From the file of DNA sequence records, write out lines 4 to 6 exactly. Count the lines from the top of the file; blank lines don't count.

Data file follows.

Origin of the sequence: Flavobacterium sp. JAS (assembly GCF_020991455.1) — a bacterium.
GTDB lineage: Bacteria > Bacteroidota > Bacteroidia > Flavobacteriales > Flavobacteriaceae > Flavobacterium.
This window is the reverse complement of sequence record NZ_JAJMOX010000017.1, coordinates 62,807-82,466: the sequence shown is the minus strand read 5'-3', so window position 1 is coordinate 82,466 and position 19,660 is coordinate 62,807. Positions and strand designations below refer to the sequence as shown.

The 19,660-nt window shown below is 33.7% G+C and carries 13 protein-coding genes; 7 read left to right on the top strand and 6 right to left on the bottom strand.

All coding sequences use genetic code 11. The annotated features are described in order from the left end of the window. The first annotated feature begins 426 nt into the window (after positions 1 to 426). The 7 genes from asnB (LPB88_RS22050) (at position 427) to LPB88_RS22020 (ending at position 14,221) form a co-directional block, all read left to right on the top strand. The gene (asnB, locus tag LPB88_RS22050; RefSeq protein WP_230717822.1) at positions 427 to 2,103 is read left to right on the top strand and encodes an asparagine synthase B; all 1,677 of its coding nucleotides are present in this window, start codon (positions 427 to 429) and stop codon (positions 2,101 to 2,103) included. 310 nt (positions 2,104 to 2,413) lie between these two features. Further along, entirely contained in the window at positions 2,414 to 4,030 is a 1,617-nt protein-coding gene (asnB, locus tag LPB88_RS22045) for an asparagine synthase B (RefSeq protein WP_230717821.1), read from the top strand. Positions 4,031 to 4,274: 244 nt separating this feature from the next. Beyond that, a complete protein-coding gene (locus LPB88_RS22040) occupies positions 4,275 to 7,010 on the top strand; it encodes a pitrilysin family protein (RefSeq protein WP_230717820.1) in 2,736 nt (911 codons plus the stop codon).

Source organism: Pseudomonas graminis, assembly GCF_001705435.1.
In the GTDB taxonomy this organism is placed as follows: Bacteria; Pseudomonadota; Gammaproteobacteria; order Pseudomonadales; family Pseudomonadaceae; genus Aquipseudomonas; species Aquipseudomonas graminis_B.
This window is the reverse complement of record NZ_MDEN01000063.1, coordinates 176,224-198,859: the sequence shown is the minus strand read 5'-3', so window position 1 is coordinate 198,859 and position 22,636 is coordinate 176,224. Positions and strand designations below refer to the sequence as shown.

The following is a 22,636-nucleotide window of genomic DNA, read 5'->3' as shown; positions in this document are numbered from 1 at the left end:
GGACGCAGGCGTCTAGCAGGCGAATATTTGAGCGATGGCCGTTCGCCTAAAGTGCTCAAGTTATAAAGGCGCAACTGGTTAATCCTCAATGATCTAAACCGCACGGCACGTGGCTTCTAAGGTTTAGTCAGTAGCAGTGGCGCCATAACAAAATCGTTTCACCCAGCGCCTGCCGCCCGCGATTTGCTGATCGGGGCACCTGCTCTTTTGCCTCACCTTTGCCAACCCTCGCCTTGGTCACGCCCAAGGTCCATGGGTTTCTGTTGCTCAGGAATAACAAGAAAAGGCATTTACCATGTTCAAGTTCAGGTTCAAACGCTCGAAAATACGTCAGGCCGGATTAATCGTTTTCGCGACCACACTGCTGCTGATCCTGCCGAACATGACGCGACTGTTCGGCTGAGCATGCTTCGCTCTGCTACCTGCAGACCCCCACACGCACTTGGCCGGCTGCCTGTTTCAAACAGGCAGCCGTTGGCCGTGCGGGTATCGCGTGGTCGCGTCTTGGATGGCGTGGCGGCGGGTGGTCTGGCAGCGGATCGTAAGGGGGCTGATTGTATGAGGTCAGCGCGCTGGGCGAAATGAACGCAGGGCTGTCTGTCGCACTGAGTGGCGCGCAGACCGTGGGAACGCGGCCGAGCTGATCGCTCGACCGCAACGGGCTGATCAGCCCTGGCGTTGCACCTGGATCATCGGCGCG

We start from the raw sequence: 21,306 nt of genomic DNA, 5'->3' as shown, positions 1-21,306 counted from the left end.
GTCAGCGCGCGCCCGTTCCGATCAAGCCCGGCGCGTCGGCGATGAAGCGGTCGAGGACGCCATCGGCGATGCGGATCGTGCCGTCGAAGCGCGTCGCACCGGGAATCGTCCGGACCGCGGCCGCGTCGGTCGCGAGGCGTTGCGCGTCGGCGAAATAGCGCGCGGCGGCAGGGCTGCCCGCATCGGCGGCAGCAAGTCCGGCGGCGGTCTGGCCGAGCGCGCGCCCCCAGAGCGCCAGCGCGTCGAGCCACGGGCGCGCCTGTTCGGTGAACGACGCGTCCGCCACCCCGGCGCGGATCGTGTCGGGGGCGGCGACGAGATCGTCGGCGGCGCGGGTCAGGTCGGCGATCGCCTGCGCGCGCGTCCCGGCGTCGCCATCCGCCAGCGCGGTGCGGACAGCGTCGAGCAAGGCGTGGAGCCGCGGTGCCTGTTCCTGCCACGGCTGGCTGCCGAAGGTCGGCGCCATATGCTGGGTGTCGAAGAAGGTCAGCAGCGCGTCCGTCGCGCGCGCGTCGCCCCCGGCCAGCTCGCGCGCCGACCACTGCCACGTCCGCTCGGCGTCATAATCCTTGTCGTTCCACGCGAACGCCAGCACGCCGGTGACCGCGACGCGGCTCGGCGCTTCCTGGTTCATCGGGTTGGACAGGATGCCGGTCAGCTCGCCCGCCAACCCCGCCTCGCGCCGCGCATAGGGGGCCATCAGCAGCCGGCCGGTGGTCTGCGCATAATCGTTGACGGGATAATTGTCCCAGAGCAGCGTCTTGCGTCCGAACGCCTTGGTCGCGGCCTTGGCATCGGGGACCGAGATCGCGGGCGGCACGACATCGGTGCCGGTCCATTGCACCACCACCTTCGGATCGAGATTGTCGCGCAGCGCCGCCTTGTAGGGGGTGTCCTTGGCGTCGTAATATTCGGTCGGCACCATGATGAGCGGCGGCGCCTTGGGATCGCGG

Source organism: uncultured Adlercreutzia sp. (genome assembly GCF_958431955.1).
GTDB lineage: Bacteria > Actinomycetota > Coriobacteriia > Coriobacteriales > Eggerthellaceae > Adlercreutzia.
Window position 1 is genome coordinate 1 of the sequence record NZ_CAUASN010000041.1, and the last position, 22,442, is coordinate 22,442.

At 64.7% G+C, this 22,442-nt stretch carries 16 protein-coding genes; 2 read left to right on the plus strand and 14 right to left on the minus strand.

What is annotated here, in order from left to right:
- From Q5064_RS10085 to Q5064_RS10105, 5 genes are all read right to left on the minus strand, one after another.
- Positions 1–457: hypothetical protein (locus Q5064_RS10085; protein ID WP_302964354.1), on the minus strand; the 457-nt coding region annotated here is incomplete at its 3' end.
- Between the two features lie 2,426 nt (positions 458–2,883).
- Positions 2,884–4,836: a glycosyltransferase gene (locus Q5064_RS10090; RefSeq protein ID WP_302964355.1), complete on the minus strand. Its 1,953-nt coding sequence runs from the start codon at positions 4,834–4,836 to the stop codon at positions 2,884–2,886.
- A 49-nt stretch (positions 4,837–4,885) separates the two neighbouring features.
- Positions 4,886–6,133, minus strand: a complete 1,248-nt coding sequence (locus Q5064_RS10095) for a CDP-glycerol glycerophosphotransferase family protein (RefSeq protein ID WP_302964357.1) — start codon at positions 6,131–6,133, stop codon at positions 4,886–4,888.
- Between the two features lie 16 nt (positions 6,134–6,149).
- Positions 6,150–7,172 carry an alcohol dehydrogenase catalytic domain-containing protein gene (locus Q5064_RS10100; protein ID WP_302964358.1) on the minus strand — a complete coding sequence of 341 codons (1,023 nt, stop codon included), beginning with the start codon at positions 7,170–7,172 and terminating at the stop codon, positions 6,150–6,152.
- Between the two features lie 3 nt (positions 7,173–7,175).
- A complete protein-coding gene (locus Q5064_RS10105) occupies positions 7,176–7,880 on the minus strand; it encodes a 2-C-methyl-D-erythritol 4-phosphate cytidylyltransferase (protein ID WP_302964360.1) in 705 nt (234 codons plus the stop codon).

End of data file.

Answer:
The 19,660-nt window shown below is 33.7% G+C and carries 13 protein-coding genes; 7 read left to right on the top strand and 6 right to left on the bottom strand.

All coding sequences use genetic code 11. The annotated features are described in order from the left end of the window. The first annotated feature begins 426 nt into the window (after positions 1 to 426). The 7 genes from asnB (LPB88_RS22050) (at position 427) to LPB88_RS22020 (ending at position 14,221) form a co-directional block, all read left to right on the top strand. The gene (asnB, locus tag LPB88_RS22050; RefSeq protein WP_230717822.1) at positions 427 to 2,103 is read left to right on the top strand and encodes an asparagine synthase B; all 1,677 of its coding nucleotides are present in this window, start codon (positions 427 to 429) and stop codon (positions 2,101 to 2,103) included. 310 nt (positions 2,104 to 2,413) lie between these two features. Further along, entirely contained in the window at positions 2,414 to 4,030 is a 1,617-nt protein-coding gene (asnB, locus tag LPB88_RS22045) for an asparagine synthase B (RefSeq protein WP_230717821.1), read from the top strand. Positions 4,031 to 4,274: 244 nt separating this feature from the next. Beyond that, a complete protein-coding gene (locus LPB88_RS22040) occupies positions 4,275 to 7,010 on the top strand; it encodes a pitrilysin family protein (RefSeq protein WP_230717820.1) in 2,736 nt (911 codons plus the stop codon).

Source organism: Pseudomonas graminis, assembly GCF_001705435.1.